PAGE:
http://www.northerntool.com/shop/tools/product_200660204_200660204



Randall
56 TR3 TS13571L daily driver
71 Stag LE1473L awaiting engine rebuild
7? Stag awaiting gearbox rebuild

Wire wheel guy Jim Smith
Baton Rouge, Louisiana, USA   USA
I just returned from a visit with some guys that have one of the dustless blasting machines. They bought it for their corvette restoration business because it apparently does a good job on fiberglass and they do some outside blasting when they have the time to help pay for the equipment.
I see what Scott meant earlier about the cost. They told me the blasting pot was $10,000 and they had to buy another air compressor to use it. Apparently none of the "home" versions 100 gallons or less is adequate.
They did say that after 5 years of owning it, they are still very happy with the results but said you still have to be very careful because of the extreme pressure coming out of it. They also said that the commercial was a joke about doing a whole car in 2 hours or less and that the whole process was very slow.
They charge about $1,000 to do a whole car and then another $200 to epoxy prime it. They also said that the 72 hours that they advertise for the period that it would not rust might work in Los Vegas but not in any humid part of the country. It needs to be primed pretty quickly.
They also recommended that I blast everything prior to any metal work because it removes all of the rust and let's you see exactly what needs to be done.
I am going to guess that prices to do this work are all over the board depending on demand and supply, but finding someone that has all the expensive equipment is more of of a challenge.
Jim

. Hide banner ads & support this website by becoming a > Gold Supporting Member <
maxd Avatar
maxd Bill D
Fort Pierce, Florida, USA   USA
Just a note about the soda blasting. It seems to have come and gone as no paint manufacturer will warrant there paint on a car that's been soda blasted.
BD

mgruber921 Avatar
mgruber921 Marvin Gruber
Florence, Alabama, USA   USA
We used hydro blasting at work, its pretty dangerous. A mistep and the high pressure can rip thru a leg or arm. We also tried C02 pellet blasting. It didn't strip paint or rust off. Talk about expensive. We used it once to clean a rad contaminated elec mtr, Cost was $60k back in the 90s. I do the plain old sand blast method.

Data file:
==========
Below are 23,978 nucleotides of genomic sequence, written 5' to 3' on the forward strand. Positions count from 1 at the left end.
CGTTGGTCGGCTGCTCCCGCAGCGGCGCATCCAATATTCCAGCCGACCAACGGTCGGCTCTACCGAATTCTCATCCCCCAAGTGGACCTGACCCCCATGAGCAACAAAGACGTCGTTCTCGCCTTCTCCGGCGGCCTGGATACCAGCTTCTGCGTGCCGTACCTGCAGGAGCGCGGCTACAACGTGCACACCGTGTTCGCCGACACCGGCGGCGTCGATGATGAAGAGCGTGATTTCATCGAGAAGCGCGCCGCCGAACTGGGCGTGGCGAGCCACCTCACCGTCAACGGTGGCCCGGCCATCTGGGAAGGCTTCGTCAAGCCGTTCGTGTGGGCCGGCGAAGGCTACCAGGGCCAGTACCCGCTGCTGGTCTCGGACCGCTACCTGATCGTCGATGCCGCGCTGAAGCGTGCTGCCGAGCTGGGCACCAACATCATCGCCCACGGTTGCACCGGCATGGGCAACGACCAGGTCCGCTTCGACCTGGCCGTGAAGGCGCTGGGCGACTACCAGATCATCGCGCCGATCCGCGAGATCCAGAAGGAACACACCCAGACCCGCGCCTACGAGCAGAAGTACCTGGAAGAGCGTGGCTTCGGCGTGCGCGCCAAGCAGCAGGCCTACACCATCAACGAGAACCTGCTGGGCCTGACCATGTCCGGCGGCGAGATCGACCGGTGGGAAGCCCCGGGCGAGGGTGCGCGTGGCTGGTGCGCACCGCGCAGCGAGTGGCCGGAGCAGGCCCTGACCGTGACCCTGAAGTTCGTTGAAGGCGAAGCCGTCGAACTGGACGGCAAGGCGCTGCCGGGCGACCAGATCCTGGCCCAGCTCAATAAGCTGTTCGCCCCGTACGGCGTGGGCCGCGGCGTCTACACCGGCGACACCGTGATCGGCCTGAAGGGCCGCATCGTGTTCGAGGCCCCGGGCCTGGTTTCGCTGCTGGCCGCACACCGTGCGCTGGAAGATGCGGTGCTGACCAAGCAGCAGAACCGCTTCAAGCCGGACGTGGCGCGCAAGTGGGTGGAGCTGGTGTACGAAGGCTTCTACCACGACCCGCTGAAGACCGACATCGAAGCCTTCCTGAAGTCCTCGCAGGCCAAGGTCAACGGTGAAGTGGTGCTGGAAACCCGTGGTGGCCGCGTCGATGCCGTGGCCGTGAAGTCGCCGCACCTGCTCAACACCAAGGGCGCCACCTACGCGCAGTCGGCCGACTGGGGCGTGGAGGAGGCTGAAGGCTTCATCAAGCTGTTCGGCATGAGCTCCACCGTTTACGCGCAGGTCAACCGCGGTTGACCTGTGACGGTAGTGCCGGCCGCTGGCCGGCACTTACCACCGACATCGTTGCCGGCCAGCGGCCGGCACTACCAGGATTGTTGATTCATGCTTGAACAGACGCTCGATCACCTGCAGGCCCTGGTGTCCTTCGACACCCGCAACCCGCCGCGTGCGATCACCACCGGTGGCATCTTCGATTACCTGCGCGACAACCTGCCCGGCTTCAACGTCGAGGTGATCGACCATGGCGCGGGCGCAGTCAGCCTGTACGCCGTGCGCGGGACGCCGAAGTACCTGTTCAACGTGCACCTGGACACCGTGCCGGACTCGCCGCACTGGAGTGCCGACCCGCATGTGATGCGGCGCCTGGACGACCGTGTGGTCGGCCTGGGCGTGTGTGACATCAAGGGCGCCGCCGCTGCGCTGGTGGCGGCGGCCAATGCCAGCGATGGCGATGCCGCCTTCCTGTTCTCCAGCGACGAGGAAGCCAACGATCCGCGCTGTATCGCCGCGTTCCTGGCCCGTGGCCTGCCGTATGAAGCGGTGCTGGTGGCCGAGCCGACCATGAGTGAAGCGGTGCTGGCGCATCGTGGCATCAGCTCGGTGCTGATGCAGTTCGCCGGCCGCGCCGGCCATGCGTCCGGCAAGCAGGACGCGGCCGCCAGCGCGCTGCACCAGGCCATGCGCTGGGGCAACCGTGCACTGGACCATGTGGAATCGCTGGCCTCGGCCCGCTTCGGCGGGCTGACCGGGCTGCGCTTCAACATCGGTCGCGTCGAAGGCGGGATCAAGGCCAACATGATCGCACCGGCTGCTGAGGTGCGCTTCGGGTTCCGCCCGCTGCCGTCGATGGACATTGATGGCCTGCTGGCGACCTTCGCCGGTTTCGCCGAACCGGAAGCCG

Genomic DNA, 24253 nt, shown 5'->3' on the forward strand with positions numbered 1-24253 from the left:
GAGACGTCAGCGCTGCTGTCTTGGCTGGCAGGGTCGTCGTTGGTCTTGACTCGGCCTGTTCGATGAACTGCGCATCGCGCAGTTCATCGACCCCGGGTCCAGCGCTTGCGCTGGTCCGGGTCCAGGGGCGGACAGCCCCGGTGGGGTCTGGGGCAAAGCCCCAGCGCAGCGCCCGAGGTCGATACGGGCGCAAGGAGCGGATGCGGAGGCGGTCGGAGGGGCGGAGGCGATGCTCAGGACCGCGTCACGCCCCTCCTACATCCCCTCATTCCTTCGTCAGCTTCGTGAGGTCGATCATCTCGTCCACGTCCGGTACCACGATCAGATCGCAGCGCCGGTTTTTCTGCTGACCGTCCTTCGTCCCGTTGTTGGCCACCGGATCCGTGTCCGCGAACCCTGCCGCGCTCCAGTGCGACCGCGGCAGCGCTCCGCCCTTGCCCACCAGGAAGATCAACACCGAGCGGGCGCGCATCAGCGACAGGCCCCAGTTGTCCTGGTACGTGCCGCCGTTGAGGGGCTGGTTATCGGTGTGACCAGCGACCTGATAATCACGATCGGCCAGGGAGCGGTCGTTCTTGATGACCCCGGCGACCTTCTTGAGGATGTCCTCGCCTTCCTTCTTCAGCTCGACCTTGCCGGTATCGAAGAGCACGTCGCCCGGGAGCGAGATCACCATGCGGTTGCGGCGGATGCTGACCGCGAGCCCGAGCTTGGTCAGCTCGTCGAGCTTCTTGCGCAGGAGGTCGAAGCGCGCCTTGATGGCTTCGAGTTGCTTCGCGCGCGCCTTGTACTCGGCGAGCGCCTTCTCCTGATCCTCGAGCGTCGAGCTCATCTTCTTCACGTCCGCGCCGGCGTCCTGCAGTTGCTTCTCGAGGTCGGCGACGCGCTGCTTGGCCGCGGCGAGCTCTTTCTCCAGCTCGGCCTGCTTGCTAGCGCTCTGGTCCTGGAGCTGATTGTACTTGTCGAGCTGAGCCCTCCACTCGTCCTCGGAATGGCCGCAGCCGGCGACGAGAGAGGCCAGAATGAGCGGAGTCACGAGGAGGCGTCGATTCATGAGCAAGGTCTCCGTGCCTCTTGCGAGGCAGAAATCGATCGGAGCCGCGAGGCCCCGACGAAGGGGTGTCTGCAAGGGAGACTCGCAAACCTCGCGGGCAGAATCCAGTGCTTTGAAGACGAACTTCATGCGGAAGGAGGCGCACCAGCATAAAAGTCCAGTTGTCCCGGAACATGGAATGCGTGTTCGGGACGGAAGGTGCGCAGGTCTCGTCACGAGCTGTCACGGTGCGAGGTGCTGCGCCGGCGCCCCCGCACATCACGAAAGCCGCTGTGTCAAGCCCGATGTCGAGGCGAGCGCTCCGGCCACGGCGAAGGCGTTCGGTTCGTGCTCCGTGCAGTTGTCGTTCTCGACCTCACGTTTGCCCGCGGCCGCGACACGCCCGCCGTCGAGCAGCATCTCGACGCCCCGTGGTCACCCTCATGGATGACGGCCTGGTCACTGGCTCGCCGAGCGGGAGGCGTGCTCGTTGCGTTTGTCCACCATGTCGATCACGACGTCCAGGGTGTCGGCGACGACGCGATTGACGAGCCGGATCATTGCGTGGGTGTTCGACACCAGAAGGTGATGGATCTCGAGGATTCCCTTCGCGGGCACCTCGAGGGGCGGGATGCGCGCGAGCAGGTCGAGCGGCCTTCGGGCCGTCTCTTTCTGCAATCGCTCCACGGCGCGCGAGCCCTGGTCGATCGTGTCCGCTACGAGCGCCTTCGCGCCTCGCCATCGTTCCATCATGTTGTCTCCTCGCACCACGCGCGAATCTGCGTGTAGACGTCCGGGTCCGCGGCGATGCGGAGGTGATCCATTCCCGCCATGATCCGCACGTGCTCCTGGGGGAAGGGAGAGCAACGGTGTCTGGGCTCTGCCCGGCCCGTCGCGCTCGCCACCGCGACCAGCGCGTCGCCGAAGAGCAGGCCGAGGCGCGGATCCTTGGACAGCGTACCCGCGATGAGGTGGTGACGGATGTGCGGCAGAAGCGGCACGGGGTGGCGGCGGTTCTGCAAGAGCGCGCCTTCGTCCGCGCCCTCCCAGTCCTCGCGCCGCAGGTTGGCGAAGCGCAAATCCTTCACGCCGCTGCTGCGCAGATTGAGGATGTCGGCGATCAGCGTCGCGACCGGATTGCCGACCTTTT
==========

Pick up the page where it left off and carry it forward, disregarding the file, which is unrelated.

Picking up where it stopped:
Marv

dk pony Avatar
dk pony David C
MT Carmel, TN, USA   USA
My Dad had a part "dustless" blasted. I believe it was a couple of bumper brackets. For whatever reason he could never get them to stop rusting. He had them blasted and then primered within 24 hours but they both started rusting under the primer. He sandblasted them and they both still kept rusting under the paint.
It was pretty strange.
I don't know if it did something to the metal or what but he had to replace both of them.

glenzo654 glenn brackett
buzzards bay, mass, USA   USA
we have a mobile sand blasting business on cape cod and do both dustless and conventional dry blasting each having its advantages/disadvantages
the initial cost of a dustless pot is 5 times the cost of a dry blast pot 15k for a DB800 vrs 3k for the same size dry pot!
either way needs a commercial compressor to operate properly a 185CFM is barely enough air to run just the pot without breathing air they recommend a 210 minimum for the DB800!
the wet blasting works great on flat surfaces ie the outside of a car a boat bottom a wall for graffiti but as soon as you get into any kind of corner or protrusion its anything but clean you get absolutely covered in shit its not like they show on tv with a guy wearing shorts and sunglasses and not getting dirty total BS
the wet system does a nice job on car body panels as far as not distorting any thing but you spend just as much time washing the mud out of all the crevices which makes it a two person job one to blast and one to wash it down right away so the mud doesnt become cement like and then rinse them with hold tight to prevent rust
dry blasting done wrong can destroy body panels in any modern car thats not made with 16 ga steel !it makes for easy cleanup because you simply blow it off after but you need to be in a contained area with dust collection or out in the desert where no one cares because the dust goes everywhere!
glenn

jsz Jeff Z
Warren, PA, USA   USA
I tried dustless blasting on a hood, trunk and doors on a Fiat Spider I am restoring. Looked good until I got back to my shop and was prepping for epoxy. The trunk surface metal was so stretched and warped, I could not salvage it. The hood I did salvage with a great deal of shrinking. Doors were less of an issue. The metal was original paint, no rust so a bit upset to have lost it. The hood metal was so stretched it picked up the circles underneath on the inner structure. Clearly shot head on and at a great deal of pressure.
So the lesson for me was to stay with my traditional blaster, who understands the issues of blasting sheet metal.
Could it have been the dustless blaster experience? Sure, however not worth the risk of any more panels. Also my traditional blaster charges about half of what I paid for dustless.

glenzo654 glenn brackett
buzzards bay, mass, USA   USA
to jeff z
obviously whomever you took your parts too was one of the millions of people who watch car shows and decided he could do that without having a clue what he was doing with it
when we do cars we use no more than 60 psi and fine media(the recycled bottle glass in 40/70 works real good) mind you the compressor im using is a 250 cfm unit
(250 cfm at 60 psi = a shit load of air volume) automotive paint comes off about as fast as you can move the hose nozzle with no damage to the panels
glenn

. Hide banner ads & support this website by becoming a > Gold Supporting Member <

To add your reply, or post your own questions

Members Sign In   or   Create an Account

Registration is FREE and takes less than a minute!


Having trouble posting or changing forum settings?
Read the Forum Help (FAQ) or contact the webmaster